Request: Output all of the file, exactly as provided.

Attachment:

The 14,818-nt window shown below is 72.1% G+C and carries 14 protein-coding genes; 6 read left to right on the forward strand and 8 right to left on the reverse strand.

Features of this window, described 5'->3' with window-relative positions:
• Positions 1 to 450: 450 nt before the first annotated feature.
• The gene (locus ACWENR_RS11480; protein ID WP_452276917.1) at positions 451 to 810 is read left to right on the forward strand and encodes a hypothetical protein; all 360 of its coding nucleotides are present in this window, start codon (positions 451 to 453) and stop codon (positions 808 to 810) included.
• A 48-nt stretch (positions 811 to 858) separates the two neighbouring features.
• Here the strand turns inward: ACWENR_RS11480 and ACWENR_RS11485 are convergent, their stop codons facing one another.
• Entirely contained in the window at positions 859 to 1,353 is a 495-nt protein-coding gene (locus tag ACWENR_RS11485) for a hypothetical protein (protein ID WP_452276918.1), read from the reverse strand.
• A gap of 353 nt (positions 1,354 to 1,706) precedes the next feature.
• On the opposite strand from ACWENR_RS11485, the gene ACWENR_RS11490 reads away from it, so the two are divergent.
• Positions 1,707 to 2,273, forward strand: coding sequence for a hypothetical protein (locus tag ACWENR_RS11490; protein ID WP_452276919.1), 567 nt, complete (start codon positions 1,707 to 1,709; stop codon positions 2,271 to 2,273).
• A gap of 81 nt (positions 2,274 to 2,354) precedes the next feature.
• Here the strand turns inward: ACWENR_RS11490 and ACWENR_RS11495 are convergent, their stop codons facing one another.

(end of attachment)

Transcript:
The 14,818-nt window shown below is 72.1% G+C and carries 14 protein-coding genes; 6 read left to right on the forward strand and 8 right to left on the reverse strand.

Features of this window, described 5'->3' with window-relative positions:
• Positions 1 to 450: 450 nt before the first annotated feature.
• The gene (locus ACWENR_RS11480; protein ID WP_452276917.1) at positions 451 to 810 is read left to right on the forward strand and encodes a hypothetical protein; all 360 of its coding nucleotides are present in this window, start codon (positions 451 to 453) and stop codon (positions 808 to 810) included.
• A 48-nt stretch (positions 811 to 858) separates the two neighbouring features.
• Here the strand turns inward: ACWENR_RS11480 and ACWENR_RS11485 are convergent, their stop codons facing one another.
• Entirely contained in the window at positions 859 to 1,353 is a 495-nt protein-coding gene (locus tag ACWENR_RS11485) for a hypothetical protein (protein ID WP_452276918.1), read from the reverse strand.
• A gap of 353 nt (positions 1,354 to 1,706) precedes the next feature.
• On the opposite strand from ACWENR_RS11485, the gene ACWENR_RS11490 reads away from it, so the two are divergent.
• Positions 1,707 to 2,273, forward strand: coding sequence for a hypothetical protein (locus tag ACWENR_RS11490; protein ID WP_452276919.1), 567 nt, complete (start codon positions 1,707 to 1,709; stop codon positions 2,271 to 2,273).
• A gap of 81 nt (positions 2,274 to 2,354) precedes the next feature.
• Here the strand turns inward: ACWENR_RS11490 and ACWENR_RS11495 are convergent, their stop codons facing one another.